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Posts Tagged ‘International Book Sales’

Canadian Customers Not Prepared To Pay More

February 20, 2014 3 comments

Canadian list prices

It’s not going to work this time.

The market has changed. Competition is fierce. Customers are much more price-conscious. Most important, Canadian customers have become accustomed to seeing US/Canadian pricing which is approximately the same.

The frightening thing about the picture above is that the wholesaler has made no effort to cover up the U.S. price, which is what I think I might have done in the same circumstances. They don’t see the problem; they don’t see an issue; they don’t have to deal face-to-face with customers.

Canadian distributors are caught in a situation devised by U.S. literary agents — i.e. lawyers in disguise — who decided a long time ago consider Canada part of the U.S. market insofar as it applies to royalties. We’re just another territory like Puerto Rico or American Samoa. So every book sold here that’s of U.S. origin has a price that rises and falls with the value of the Canadian dollar. (Or more accurately, the  difference in value; many of the so-called ‘drops’ in the CDN buck are actually bolstered investor confidence in the U.S. economy.)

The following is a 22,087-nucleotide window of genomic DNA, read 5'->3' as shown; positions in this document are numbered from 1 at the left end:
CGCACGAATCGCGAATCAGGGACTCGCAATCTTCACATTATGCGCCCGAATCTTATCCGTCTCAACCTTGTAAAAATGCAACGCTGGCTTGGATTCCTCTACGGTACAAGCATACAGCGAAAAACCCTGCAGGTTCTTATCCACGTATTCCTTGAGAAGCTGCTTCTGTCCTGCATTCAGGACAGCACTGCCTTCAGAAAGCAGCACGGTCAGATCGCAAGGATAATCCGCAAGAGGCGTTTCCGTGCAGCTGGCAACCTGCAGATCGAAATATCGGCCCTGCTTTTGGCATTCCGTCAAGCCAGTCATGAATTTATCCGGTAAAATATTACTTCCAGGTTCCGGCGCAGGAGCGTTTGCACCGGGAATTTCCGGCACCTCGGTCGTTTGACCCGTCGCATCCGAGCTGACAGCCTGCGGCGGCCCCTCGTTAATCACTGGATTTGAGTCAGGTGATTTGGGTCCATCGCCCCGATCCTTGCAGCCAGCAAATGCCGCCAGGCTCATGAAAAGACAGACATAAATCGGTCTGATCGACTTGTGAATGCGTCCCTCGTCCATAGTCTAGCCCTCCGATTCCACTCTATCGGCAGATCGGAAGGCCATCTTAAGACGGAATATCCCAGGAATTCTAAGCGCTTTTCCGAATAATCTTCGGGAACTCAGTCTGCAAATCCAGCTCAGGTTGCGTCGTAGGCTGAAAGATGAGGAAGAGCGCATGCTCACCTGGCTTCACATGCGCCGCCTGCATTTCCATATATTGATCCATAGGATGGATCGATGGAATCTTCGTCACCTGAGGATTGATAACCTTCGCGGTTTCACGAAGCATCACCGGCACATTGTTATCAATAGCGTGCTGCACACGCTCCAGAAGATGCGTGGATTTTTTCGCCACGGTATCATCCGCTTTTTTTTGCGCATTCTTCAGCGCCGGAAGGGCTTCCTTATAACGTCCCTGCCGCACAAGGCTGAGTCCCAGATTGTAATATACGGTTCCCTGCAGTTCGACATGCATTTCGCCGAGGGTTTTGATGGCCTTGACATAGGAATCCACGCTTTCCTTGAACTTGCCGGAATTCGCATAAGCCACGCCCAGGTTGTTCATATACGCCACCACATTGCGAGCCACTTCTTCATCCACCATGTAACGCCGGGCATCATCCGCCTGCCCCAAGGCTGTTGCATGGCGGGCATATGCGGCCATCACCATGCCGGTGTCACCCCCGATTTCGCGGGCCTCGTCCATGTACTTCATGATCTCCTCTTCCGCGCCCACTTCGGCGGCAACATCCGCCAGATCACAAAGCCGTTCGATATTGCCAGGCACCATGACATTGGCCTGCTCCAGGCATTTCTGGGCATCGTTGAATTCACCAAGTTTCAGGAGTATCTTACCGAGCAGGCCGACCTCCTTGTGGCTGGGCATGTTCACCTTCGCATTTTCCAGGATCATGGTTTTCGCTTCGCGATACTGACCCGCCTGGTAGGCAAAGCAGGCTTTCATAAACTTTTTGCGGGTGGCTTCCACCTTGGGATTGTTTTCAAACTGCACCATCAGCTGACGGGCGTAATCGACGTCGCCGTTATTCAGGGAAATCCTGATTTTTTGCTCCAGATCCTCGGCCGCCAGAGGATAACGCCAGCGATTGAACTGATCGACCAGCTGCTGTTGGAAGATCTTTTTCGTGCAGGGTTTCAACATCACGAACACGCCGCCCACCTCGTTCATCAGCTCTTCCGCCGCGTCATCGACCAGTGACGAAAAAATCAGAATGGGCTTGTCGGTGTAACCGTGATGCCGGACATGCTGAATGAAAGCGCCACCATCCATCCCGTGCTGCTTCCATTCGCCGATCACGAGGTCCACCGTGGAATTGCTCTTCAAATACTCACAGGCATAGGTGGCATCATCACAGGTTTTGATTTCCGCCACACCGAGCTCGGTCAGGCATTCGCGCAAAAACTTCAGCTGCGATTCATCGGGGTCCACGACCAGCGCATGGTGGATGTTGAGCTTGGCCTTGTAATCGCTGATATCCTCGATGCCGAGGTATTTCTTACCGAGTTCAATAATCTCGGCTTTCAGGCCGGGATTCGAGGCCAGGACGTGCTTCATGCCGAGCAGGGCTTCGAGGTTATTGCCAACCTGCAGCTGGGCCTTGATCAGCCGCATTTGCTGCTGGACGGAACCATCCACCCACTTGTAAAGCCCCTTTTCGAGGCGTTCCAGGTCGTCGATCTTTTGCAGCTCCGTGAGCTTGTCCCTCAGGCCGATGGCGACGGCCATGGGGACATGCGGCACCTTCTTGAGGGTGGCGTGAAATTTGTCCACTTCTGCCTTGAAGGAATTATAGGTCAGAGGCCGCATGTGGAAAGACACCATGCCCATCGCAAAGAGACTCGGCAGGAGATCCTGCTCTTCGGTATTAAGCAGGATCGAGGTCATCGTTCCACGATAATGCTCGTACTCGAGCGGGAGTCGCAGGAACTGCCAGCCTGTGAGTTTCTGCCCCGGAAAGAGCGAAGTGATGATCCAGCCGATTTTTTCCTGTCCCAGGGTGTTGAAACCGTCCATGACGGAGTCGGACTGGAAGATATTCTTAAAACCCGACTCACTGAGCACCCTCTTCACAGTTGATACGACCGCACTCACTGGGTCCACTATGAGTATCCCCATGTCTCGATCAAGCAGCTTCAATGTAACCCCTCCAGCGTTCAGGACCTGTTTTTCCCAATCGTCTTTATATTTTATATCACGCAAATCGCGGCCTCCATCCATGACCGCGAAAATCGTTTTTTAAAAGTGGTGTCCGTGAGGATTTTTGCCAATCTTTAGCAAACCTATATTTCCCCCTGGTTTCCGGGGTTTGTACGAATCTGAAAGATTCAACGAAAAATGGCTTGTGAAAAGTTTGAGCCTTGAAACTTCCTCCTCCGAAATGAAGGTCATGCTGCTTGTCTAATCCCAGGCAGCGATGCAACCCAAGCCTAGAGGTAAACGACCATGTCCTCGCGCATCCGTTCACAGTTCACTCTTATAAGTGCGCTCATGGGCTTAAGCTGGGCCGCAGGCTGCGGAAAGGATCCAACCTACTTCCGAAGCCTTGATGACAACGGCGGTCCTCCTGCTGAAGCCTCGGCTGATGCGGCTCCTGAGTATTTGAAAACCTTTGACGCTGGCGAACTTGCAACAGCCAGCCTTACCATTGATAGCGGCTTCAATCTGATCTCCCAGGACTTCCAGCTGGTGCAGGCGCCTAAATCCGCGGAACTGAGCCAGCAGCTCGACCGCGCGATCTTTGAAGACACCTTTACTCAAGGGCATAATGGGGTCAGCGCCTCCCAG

Customers are caught in the middle of a war they don’t know exists.

So why don’t distributors here speak up on behalf of retailers and consumers? If there is an impact to the present price increases here — and I believe there will be a measurable one this time around — they may be forced to.

Yes, Canada has a more robust economy. Yes, there is a sense in which retailers here need higher MSRPs in order to cover higher rents and higher labour costs. But all the customer sees, when they look at the example pictured above is, “Why do I have to pay $3.50 more?” That’s 22% (21.8) and as of noon today, buying a US dollar costs $1.135 (posted rate of 1.11 plus 2.5% bank charge).

The consumer thinks, “Dollar is 11% higher; book is 22% higher.”

The Canadian dollar has actually been rising on five of the last six trading days. (It’s down today, though.) Did suppliers overreact by switching to a 20% conversion? How did they all (initially) pick that same number? (David C. Cook backed off its original conversion, $14.99 books that had jumped to $17.99 are now at $17.50.)

We just don’t need this. Not now. The timing is not good.

We need a Canadian market price.

We need Canadian distributors to speak up for us and demand a fixed Canadian market price.

STL’s Position re Canada Raises Questions

January 10, 2011 1 comment

Editorial

While STL has given Canadian stores a 30 day reprieve on its decision to short discount two very popular publisher lines, the necessity of the action raises a number of questions.  If their hands are tied by the publisher’s decision to place market restrictions — in this case discount restrictions — in place, the first consideration that must be addressed is:  Are Tyndale and Baker doing this on their own, or is there pressure from Foundation (FDI) and David C. Cook in Canada?